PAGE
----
Campho-Phenique is an over-the-counter medicine used to treat cold sores and insect bites.
Campho-Phenique overdose occurs when someone applies more than the normal or recommended amount of this medicine or takes it by mouth. This can be by accident or on purpose. Inhaling a large amount of Campho-Phenique fumes may also cause symptoms.
This article is for information only. DO NOT use it to treat or manage an actual overdose. If you or someone you are with overdoses, call your local emergency number (such as 911), or your local poison center can be reached directly by calling the national toll-free Poison Help hotline (1-800-222-1222) from anywhere in the United States.
Campho-Phenique contains both camphor and phenol.
For information on products containing camphor alone, see camphor overdose.
Both camphor and phenol are in Campho-Phenique. However, camphor and phenol may be found separately in other products.
Below are symptoms of a Campho-Phenique overdose in different parts of the body.
AIRWAYS AND LUNGS
- Irregular breathing
BLADDER AND KIDNEYS
- Little or no urine output
EYES, EARS, NOSE, AND THROAT
- Burning in the mouth or throat
HEART AND BLOOD VESSELS
- Collapse (shock)
- Low blood pressure
- Rapid pulse
- Coma (lack of responsiveness)
- Convulsions (seizures)
- Muscle stiffness or uncontrolled muscle movements
- Stupor (confusion and mental slowness)
- Twitching facial muscles
- Bluish-colored lips and fingernails
- Skin redness (from applying too much to the skin)
- Sweating (extreme)
- Yellow skin
STOMACH AND INTESTINES
- Abdominal pain
- Excessive thirst
- Nausea and vomiting
Seek medical help right away. DO NOT make the person throw up unless poison control or a health care provider tells you to. For skin irritation or contact with the eyes, flush the area with cool water for 15 minutes.
Before Calling Emergency
Have this information ready:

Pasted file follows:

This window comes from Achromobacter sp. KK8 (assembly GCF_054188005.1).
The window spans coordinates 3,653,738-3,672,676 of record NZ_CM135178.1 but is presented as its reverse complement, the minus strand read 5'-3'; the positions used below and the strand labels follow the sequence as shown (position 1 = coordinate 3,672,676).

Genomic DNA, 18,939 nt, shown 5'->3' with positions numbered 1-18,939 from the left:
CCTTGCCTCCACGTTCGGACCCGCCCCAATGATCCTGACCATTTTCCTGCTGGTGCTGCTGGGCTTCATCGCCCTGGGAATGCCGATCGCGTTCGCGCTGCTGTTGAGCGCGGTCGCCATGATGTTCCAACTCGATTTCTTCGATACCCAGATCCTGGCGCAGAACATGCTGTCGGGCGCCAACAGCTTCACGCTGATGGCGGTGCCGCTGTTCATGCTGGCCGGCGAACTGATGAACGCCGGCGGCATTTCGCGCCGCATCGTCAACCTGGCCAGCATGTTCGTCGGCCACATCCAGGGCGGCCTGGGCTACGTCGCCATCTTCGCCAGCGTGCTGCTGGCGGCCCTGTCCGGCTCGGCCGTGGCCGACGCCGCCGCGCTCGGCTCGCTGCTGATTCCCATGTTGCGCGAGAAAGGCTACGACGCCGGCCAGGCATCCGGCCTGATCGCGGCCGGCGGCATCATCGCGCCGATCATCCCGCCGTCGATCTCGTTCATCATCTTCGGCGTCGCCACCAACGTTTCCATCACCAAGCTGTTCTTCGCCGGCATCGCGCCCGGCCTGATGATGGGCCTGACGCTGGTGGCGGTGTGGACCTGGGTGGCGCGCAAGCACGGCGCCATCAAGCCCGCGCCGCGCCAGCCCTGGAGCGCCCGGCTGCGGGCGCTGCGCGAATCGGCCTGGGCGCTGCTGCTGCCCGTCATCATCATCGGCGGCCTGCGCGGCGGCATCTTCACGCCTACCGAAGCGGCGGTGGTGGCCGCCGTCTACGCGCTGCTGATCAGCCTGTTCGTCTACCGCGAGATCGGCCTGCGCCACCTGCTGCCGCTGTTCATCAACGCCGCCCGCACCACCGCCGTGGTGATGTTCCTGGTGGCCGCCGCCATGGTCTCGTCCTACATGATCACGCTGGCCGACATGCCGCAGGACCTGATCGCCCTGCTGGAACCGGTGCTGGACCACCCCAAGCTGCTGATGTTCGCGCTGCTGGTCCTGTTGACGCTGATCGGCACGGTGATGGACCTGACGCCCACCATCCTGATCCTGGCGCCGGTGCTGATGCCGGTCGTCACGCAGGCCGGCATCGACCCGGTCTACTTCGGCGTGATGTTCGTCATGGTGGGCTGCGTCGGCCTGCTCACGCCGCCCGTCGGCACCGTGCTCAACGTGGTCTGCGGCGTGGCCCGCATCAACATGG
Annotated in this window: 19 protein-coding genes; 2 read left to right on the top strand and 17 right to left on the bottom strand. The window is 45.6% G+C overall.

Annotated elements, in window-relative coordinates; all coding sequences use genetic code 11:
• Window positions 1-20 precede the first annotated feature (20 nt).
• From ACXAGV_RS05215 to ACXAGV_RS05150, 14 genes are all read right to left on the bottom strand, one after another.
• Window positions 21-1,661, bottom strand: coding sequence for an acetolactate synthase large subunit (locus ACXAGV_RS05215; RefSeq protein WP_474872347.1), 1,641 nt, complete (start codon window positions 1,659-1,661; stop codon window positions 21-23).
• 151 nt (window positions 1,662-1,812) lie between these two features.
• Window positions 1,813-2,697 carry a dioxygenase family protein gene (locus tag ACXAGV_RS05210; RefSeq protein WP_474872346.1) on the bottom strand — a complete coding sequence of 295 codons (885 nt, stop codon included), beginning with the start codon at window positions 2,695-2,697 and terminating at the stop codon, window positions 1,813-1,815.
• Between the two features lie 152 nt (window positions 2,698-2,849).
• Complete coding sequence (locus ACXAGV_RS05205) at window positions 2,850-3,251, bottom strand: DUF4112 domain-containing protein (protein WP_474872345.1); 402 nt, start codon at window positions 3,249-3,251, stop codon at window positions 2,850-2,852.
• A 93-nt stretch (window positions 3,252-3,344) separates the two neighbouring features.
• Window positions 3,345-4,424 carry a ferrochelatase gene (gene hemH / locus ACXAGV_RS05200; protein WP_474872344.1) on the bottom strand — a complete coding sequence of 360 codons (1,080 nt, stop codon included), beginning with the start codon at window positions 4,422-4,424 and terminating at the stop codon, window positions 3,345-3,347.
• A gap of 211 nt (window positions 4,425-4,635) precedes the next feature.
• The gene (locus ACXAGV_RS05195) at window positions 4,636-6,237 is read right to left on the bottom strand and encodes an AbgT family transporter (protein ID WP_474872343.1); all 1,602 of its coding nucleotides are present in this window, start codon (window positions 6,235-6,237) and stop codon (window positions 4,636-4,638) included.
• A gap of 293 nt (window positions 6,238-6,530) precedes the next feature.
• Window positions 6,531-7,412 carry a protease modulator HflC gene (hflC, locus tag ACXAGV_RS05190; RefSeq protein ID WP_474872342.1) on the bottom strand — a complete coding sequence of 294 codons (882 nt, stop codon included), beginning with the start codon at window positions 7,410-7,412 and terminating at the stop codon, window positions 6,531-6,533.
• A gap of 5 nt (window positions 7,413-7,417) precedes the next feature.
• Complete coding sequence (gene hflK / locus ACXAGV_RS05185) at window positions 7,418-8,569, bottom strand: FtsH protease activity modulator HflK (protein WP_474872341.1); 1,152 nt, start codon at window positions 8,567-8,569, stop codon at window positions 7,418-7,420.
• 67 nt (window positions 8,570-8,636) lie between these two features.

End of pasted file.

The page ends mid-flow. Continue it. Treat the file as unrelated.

- Person's age, weight, and condition
- The name of the product (ingredients and strength, if known)
- When it was swallowed
- The amount swallowed
Your local poison center can be reached directly by calling the national toll-free Poison Help hotline (1-800-222-1222) from anywhere in the United States. This national hotline number will let you talk to experts in poisoning. They will give you further instructions.
This is a free and confidential service. All local poison control centers in the United States use this national number. You should call if you have any questions about poisoning or poison prevention. It does NOT need to be an emergency. You can call for any reason, 24 hours a day, 7 days a week.
What to Expect at the Emergency Room
Take the container with you to the hospital, if possible.
The provider will measure and monitor the person's vital signs, including temperature, pulse, breathing rate, and blood pressure. Symptoms will be treated.
Tests may include:
- Blood and urine tests
- Chest x-ray
- ECG (electrocardiogram, or heart tracing)
Treatment may include:
- Intravenous fluids (IV, or through a vein)
- Medicine to treat symptoms
- Skin and eye irritation may be treated with cool water irrigation and antibiotic cream, ointment, or eyedrops
- Breathing support, including tube through the mouth into the lungs and connected to ventilator (breathing machine)
Survival past 48 hours often means the person will recover. Seizures and irregular heartbeat may start suddenly, within minutes of exposure, and pose the greatest risk to health and recovery.
Keep all medicines in child-proof containers and out of the reach of children.
Aronson JK. Paraffins. In: Aronson JK, ed. Meyler's Side Effects of Drugs. 16th ed. Waltham, MA: Elsevier; 2016:494-498.
Wang GS, Buchanan JA. Hydrocarbons. In: Walls RM, Hockberger RS, Gausche-Hill M, eds. Rosen's Emergency Medicine: Concepts and Clinical Practice. 9th ed. Philadelphia, PA: Elsevier; 2018:chap 152.
Review Date 6/27/2019
Updated by: Jacob L. Heller, MD, MHA, Emergency Medicine, Emeritus, Virginia Mason Medical Center, Seattle, WA. Also reviewed by David Zieve, MD, MHA, Medical Director, Brenda Conaway, Editorial Director, and the A.D.A.M. Editorial team.